In my exposure to both amateur and professional racing, I've learned that there's a particular economic level one must attain to participate in this activity. I had always hoped that somehow I'd be swept up in it and gain my wealth through some kind of osmosis. That never happened. I owned a real race car for about six months and soon realized the resources required to maintain and race a car are far from my Visa card's already stretched limits. It appears that I'm destined to live only vicariously through the people with whom I share my fascination with “behind the scenes” race track energy. It's not envy. It's an appreciation for the great experiences that their lifestyle affords them. I respect and value unique experiences and stories above all else – and it makes for some great and valued acquaintances. The stories swapped while standing next to a race car or eating in a lawn chair at the track are wonderful, colorful tales filled with heroic characters and chaotic hilarity. What I realized that weekend was that each story teller truly reveled in the experience about which they spoke. Not the objects or means by which these experiences came upon them. I'm not sure what gene separates “rich pricks” from people of means that have true and genuine CHARACTER, but I can tell you that being surrounded by the good ones can be a real intellectual exercise. Like reading a great book, it spawns wonderful dreams and creative inspiration. These folks didn't gain their lifestyle by being lazy. Maybe that's the secret DNA element.

     I have hundreds of their stories rolling around in my head, and though the particular facts of each one may get blended with the elements of another, I love them all. I'll share bits of one from the Chump Car weekend that stuck with me. Naturally it involved the glamorous elements of fast machines and international travel. It included phrases like this:

We arrived in Geneva at 10pm local time and (our host) picked us up in their minivan, which he then drove at 80 mph through dark country roads for about an hour to his house, where he prepared a gourmet meal using only the leftover ingredients found in his kitchen.”

What caught my attention was that their Swiss host was not only an avid and accomplished European race car driver – but also a well known Chocolatier. I pictured a 250 year old chalet, bathed in the warm glow of antique lighting and dark, well worn floor boards. A stone fireplace with a swinging kettle for soup, and probably a couple of wolf hounds. This imagery and a full belly of dumplings made me completely forget about my cold wet feet, or smelly fuely hands.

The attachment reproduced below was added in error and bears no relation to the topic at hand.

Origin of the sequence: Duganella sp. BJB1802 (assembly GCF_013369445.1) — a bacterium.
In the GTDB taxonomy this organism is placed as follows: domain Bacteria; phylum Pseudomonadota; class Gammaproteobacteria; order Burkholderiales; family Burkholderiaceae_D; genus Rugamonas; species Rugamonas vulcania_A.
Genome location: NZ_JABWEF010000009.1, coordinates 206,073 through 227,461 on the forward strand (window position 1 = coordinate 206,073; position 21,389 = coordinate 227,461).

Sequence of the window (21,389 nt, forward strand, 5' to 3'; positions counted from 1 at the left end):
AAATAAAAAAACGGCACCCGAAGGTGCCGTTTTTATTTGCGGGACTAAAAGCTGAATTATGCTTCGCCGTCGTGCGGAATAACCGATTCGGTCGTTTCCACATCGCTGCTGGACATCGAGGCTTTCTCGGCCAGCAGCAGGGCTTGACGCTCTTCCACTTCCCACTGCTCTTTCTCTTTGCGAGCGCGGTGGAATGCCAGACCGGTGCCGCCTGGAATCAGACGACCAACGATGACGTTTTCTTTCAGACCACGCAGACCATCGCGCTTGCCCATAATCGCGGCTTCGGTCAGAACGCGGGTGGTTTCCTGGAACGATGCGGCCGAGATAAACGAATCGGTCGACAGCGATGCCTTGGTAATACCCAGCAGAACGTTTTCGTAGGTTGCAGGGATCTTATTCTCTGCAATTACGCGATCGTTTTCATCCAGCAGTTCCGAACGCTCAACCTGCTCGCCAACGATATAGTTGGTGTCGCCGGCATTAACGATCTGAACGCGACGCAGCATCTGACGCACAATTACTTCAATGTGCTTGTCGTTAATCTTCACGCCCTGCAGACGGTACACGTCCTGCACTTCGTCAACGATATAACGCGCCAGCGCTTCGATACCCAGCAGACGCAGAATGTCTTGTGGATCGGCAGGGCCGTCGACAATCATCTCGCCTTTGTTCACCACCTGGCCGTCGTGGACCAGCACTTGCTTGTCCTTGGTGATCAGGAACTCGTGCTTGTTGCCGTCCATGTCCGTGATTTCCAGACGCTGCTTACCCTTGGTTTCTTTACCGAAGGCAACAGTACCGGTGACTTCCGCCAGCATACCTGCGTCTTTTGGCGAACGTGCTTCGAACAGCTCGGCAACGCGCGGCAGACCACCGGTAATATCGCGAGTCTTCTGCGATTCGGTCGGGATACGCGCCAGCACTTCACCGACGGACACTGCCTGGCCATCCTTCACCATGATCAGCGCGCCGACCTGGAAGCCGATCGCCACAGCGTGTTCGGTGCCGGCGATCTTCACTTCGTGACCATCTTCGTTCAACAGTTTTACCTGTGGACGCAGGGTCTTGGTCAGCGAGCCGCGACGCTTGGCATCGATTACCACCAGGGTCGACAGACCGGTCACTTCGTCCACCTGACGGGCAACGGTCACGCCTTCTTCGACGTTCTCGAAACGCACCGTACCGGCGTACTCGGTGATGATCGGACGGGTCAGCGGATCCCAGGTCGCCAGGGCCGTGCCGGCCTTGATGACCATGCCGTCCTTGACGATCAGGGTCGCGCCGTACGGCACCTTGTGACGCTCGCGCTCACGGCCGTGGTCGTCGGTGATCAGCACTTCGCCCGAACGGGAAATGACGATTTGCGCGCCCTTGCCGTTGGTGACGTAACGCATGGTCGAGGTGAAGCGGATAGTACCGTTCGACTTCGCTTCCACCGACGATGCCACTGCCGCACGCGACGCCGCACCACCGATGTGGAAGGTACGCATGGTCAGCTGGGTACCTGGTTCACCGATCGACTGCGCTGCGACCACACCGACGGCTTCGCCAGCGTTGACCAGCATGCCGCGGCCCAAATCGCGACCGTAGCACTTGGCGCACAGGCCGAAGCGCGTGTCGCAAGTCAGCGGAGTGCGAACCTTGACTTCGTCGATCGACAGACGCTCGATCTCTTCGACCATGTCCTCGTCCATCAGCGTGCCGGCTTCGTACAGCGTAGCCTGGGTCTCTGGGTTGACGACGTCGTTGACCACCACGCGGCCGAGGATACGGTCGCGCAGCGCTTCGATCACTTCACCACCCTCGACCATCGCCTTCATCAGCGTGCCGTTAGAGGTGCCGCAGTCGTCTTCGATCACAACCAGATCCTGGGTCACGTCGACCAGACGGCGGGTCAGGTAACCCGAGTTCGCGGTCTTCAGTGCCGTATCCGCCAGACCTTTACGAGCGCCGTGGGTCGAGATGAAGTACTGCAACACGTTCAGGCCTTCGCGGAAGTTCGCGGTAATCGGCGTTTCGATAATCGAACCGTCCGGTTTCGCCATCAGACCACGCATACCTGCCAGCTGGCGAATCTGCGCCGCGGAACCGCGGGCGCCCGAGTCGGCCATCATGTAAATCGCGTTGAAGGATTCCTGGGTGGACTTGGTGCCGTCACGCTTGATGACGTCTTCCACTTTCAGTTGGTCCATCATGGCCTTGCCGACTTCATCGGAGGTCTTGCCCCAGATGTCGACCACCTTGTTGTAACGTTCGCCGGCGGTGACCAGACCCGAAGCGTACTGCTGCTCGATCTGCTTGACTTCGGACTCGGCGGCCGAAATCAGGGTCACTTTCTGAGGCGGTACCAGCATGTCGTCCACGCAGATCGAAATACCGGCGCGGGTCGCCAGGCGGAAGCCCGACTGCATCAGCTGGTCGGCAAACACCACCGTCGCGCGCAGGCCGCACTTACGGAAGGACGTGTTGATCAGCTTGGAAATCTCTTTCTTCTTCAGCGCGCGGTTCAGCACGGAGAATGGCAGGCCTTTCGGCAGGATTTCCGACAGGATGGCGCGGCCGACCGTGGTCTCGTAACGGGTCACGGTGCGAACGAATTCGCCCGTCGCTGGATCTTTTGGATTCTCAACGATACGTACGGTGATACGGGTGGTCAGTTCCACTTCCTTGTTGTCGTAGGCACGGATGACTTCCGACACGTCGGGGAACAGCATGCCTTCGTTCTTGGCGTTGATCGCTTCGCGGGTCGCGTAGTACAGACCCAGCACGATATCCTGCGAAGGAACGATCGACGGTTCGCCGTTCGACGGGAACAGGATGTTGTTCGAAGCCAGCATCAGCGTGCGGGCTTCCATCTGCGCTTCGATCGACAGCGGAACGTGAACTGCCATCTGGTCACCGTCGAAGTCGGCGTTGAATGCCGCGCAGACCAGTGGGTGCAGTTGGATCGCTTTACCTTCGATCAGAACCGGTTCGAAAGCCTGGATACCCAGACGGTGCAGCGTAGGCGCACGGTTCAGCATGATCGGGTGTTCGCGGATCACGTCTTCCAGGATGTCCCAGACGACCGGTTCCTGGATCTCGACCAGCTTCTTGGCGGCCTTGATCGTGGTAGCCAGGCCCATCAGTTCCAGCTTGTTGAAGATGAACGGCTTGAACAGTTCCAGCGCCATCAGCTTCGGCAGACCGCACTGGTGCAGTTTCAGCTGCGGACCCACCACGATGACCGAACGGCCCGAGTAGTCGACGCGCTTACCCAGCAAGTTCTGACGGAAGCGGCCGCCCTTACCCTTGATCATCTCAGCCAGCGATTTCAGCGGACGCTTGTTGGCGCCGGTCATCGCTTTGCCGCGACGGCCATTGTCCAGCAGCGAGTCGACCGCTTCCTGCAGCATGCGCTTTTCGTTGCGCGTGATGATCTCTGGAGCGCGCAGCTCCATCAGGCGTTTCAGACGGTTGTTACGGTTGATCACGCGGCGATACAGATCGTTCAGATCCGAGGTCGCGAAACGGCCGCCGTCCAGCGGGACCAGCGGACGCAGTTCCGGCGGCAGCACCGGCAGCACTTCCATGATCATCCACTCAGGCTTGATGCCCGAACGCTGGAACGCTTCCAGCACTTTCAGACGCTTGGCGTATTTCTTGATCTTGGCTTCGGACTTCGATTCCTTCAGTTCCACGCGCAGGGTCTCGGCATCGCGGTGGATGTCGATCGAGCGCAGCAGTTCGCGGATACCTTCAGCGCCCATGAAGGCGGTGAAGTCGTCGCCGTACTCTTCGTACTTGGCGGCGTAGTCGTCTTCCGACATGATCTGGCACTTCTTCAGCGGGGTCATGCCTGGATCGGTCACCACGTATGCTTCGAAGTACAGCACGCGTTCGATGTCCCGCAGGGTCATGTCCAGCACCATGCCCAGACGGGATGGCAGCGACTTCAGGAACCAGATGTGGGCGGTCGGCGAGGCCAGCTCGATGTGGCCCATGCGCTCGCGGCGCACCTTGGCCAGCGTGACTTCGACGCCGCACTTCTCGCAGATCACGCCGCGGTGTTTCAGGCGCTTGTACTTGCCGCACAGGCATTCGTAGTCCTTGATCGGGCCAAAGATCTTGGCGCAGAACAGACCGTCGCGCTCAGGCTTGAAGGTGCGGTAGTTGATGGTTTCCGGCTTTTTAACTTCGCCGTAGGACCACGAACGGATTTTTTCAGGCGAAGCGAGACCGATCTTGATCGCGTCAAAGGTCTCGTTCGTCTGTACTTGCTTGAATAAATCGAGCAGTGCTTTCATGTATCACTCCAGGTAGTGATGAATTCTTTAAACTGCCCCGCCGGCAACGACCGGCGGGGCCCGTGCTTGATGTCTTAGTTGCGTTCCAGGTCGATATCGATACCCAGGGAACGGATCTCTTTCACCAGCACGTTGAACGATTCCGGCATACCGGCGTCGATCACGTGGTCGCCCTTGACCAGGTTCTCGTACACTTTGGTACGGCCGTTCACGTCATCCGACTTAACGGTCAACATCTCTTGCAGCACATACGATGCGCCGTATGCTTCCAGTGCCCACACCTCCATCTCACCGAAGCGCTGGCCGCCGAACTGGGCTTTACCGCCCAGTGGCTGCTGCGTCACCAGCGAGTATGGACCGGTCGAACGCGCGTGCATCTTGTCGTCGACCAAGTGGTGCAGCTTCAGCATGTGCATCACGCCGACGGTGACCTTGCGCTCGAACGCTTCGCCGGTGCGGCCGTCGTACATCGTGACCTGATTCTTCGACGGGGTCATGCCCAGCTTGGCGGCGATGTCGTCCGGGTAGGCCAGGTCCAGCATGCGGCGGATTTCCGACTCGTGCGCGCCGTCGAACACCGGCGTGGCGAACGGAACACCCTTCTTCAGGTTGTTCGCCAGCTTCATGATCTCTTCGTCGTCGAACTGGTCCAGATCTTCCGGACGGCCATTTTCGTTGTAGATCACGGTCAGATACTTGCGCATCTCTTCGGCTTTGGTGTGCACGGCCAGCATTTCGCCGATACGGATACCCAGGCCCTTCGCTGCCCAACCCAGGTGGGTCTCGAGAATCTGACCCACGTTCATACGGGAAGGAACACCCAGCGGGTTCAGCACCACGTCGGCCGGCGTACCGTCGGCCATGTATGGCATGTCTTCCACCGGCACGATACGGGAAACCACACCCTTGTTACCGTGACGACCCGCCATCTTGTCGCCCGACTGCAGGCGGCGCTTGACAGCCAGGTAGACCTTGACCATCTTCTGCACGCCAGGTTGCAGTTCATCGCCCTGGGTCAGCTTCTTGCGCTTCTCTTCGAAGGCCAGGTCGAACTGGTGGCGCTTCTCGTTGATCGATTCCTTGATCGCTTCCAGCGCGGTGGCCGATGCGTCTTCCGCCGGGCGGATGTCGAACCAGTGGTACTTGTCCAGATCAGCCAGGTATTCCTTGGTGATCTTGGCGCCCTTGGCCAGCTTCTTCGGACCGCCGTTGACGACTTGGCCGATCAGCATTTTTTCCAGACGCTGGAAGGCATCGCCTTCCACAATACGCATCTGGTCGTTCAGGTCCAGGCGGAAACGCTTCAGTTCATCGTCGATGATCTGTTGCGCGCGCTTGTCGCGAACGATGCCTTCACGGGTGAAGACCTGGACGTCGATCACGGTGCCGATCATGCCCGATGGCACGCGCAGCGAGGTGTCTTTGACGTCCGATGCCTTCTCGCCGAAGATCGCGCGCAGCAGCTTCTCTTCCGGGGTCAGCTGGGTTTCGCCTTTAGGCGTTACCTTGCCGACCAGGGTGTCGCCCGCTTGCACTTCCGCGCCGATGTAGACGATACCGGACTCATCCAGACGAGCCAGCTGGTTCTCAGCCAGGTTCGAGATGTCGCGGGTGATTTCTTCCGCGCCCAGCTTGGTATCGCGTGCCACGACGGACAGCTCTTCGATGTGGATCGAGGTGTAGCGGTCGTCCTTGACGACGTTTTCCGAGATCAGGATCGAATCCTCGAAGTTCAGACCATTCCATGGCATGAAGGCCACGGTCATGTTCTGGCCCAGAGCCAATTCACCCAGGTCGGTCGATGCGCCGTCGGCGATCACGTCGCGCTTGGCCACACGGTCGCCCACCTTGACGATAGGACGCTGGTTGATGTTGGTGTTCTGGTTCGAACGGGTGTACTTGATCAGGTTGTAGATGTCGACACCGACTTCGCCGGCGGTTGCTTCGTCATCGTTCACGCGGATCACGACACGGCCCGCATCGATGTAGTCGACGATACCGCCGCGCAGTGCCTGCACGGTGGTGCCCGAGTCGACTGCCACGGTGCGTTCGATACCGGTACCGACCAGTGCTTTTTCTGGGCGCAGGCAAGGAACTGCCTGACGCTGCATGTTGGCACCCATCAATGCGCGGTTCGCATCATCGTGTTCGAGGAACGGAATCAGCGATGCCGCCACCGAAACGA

I have many other race track stories that have affected me. One of my favorites involves a woman I met at a vintage race several years ago. She was about 70 and friends with the driver we were there to support. She parked her rusty 1980s pick up truck next to us and proceeded to unload the grim black trailer that followed it. On that trailer was a Porsche. I could tell this was no ordinary car. It was a 1971 911 in bright Germanic orange with the headlights taped over. On one headlight, she had drawn a well detailed eye and on the other, a closed winking one - eye lashes and all. The more I learned about this woman the more enthralled I became. She and the car ….had a story.

     She and her husband bought the car new in 1971 and it was their daily driver for many decades. Though they still kept it in street legal trim (license plate and all) they decided to race it at occasional events up and down the East Coast. At one race, her husband wrecked the car. I'm told it was a bad accident, but that he escaped unharmed, only to suffer a fatal heart attack on the way to the hospital for a “post incident check-up”. It's a sad and tragic thing, but it's not the end of the story. This woman (remember – she's about 70) had the car rebuilt, and now races it herself...and wins. She has a bazillion dollars in the bank, yet carts the car solo with an old beat up truck and a crusty trailer. Unloads it herself, and leaves the keys in it. She even told us: “If you need to run downtown this weekend, go ahead and take it. The keys are in it.”


     See? **THAT'S** what it's all about. I really don't give a shit how fast your car is... I care more about how far you'll go with it. You're the people that are my heroes.